Bailey (1988) summarizes the effect of these changes succinctly: "Money -- Men's money -- became the basis of the dating system" (p. With increased expenditures on dating by men, they began to regard dating as an investment in sexual pleasure: "..planned and paid for 'a good time' and asked of their girls a bit of physical intimacy" (Modell 1983).Another trend that started in the 1920s was detected by Waller (1937) a decade later and dubbed "the rating and dating complex." This involved a woman dating many desirable men for the prestige value of appearing popular: In order to have Class A rating they must belong to one of the better fraternities, be prominent in activities, have a copious supply of spending money, be well-dressed, 'smooth' in manners and appearance, have a 'good line,' dance well, and have access to an automobile (Waller 1937, P. Coeds were seen to lose prestige if they dated less desirable men, dated too few men, or accepted last minute dates.This kind favor which, like the others, is too personal and too expensive will make him feel so obligated that soon he will start squirming to free himself from the obligation you have imposed (Jackson 1955, p. Even after the most recent sexual revolution, "Miss Manners" continues to advise: "Another thing that has not changed is what a lady who accepts an expensive present from a gentleman is expected to do in return" (Martin 1982, p. Paradoxically, increased pre-AIDS sexual freedom may have encouraged men to be more demanding about sexual favors, resulting in what is now recognized as date-rape (Bailey 1988).It will be noted that traditional dating guidelines, including the man's obligation to pay for the date and the woman's obligation to withhold sex and "bestow" it only as a special "favor" to the man she loves, were born in an era when women were less likely to work and were economically disadvantaged compared to men (Harayda 1989).However, perhaps due to the crass associations of exchanging money and gifts for the attentions and sexual favors of prostitutes, mistresses, gigolos, and gold-diggers, research on Western dating has largely ignored the monetary and material aspects of these relationships. DATING AND COURTSHIP The role of material possessions in early middle class American courtship practices was not so much in impressive gift-giving as in displaying command of the resources for providing comfort and earning a living. 24) explains: Before a man could marry, he had to possess the means to support a wife and children....A related explanation for this lack of attention is the inappropriate intrusion of the profane into the supposed realm of the sacred when cash and gifts become too prominent in our view of dating (Belk, Wallendorf, and Sherry 1989, Belk and Wallendorf 1990). His marriage "portion"--the land he would farm, the house in which he and his bride would live--came from a share of his father's property.Middle class calling rituals, calling cards, flowers, and other small courtship gifts became increasingly elaborated, common, and expensive during the Victorian era (Ames 1978).The cost of courtship also increased due to more commercial entertainments such as "Taking a train or streetcar to a nearby town to see a show, ride a carousel, or dance in a cabaret" (Rothman 1984, p. If men felt an increased economic burden in these rituals, women felt increasingly uneasy about the economic dependency that such gift-giving fostered (Lystra 1989, p. However, it was not until the emergence of dating during the 1920s that the cost and scale of interactions among unmarried men and women, especially those in college, made a quantum leap.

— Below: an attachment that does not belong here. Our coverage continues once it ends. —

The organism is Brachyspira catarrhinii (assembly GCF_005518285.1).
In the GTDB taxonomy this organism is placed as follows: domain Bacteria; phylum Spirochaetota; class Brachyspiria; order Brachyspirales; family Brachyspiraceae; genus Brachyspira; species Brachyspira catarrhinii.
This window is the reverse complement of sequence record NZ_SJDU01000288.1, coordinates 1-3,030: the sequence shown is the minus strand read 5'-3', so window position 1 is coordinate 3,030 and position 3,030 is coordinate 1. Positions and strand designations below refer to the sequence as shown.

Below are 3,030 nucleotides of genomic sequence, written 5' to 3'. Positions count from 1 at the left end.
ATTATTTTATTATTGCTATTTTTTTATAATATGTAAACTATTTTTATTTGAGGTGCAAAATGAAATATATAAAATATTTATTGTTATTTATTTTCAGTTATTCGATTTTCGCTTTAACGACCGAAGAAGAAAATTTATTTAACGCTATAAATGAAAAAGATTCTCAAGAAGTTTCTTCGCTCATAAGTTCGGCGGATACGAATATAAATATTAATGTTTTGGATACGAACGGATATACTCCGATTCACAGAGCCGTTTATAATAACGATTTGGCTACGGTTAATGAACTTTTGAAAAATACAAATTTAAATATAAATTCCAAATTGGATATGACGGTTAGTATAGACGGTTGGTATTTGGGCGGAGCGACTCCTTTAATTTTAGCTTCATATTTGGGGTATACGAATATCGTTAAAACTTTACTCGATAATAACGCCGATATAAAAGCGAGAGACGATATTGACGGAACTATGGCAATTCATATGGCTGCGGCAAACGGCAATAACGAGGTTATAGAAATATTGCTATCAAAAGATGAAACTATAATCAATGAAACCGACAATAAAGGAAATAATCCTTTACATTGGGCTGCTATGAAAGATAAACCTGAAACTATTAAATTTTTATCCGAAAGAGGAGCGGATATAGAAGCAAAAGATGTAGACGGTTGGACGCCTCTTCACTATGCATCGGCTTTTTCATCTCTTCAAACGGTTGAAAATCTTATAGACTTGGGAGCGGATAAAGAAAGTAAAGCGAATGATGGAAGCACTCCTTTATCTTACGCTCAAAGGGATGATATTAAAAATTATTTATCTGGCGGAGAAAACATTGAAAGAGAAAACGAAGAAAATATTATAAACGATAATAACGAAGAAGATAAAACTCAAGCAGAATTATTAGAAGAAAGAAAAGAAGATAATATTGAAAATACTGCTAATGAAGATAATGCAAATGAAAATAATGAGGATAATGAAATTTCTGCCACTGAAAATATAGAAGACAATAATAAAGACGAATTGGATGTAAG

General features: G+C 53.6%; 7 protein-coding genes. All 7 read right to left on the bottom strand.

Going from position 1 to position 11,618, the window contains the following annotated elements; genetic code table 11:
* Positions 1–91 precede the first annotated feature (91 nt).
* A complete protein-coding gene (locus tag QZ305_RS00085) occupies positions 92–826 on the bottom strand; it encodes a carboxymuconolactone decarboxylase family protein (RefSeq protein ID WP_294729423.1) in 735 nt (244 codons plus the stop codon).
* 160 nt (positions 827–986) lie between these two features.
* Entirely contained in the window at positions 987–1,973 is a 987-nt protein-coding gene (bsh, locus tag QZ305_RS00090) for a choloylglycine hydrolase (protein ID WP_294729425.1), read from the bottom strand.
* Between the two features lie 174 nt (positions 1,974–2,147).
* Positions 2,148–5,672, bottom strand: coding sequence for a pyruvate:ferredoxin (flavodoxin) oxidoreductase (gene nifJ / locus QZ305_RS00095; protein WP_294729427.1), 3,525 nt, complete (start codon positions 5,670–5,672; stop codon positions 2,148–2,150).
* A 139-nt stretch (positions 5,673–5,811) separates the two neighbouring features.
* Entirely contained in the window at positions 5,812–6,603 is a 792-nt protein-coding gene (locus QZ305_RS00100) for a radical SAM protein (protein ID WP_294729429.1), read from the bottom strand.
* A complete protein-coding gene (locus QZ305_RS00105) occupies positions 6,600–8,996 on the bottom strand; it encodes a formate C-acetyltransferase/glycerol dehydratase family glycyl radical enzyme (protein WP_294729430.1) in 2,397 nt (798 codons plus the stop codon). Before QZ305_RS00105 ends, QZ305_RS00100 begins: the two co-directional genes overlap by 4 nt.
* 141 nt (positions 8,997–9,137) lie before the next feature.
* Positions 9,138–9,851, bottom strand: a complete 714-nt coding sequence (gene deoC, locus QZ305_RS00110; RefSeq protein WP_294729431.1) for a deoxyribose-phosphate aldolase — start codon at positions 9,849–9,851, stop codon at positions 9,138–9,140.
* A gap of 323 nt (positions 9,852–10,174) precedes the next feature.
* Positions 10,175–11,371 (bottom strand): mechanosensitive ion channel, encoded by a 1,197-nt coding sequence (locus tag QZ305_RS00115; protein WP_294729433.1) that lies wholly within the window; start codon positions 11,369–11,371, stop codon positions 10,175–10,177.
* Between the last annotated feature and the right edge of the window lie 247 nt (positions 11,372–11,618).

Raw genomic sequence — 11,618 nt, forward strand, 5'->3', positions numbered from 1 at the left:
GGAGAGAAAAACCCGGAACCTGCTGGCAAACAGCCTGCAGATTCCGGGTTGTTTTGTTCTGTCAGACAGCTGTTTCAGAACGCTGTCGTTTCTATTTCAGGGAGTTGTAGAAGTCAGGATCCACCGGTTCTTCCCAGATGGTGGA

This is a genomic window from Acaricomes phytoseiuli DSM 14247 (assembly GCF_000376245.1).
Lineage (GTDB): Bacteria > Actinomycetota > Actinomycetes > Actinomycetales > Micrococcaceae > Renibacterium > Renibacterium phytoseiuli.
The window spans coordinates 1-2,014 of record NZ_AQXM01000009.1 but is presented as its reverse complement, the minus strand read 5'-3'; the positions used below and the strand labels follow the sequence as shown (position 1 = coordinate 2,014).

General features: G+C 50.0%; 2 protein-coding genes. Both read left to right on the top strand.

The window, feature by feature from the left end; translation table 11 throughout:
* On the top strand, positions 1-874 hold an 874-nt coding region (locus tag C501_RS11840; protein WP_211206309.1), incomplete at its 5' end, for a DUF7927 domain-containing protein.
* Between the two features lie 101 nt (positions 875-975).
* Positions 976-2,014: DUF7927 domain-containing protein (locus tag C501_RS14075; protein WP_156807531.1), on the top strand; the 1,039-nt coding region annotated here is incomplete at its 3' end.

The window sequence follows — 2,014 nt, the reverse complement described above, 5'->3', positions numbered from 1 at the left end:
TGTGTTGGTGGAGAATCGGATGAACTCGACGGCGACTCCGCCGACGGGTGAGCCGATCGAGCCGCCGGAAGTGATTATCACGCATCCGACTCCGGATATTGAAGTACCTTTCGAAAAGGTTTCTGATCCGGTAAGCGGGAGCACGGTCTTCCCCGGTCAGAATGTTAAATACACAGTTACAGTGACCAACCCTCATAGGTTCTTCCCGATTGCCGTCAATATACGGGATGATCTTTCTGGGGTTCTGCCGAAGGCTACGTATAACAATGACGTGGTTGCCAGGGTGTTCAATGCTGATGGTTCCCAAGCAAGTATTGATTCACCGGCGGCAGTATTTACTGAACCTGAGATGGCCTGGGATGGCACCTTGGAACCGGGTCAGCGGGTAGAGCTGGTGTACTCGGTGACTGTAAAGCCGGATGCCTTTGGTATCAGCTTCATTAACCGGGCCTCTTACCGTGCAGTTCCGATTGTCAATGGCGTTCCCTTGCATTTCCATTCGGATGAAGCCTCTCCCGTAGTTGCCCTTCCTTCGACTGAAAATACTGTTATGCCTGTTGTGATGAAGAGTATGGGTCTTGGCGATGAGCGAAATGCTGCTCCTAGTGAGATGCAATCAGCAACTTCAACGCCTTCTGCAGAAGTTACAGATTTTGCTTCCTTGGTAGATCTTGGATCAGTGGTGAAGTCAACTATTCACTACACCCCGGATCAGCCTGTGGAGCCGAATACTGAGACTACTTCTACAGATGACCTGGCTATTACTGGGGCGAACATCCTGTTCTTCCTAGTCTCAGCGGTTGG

Gifts and dating expenditures "say" what cannot be said in words.Treating dating as an exchange relationship may threaten to commoditize and destroy the illusions provided by the romantic model of love. Where the eighteenth-century man had looked to provide a simply furnished house for his family, men who married in the increasingly industrialized middle years of the nineteenth century set higher standards for themselves.The present study presents a brief historical perspective and qualitative data that illuminate the tabooed and neglected intersection of the material, the sexual, and the romantic in the dating practices of U. They aspired to equip their households with cook stoves, pianos, Irish servant girls, indoor plumbing, or whatever they and their families needed to enjoy and demonstrate middle-class status (Rothman 1984, p. At the same time, it was the responsibility of the bride and her family to provide a trousseau of clothes, linens, and "fancy things" to set up the household.Factors affecting the development of dating include growing affluence, more recreational venues, longer periods of primarily coeducational schooling, employment of parents at increasing distances from the home (making it difficult for them to supervise activities of adolescent children), widespread adoption of the automobile, and increasing emphasis on consumption (Whyte 1990).Others cite the declining influence of religion, increased emancipation of women, the transition from a rural to an urban population, broadened mass media, declining emphasis on home, family, and marriage, and increased individualism and anonymity as causes of the development of recreational dating (Burgess and Wallin 1953).Whereas courtship involves socializing with the intention of marriage (Rothman 1984, p.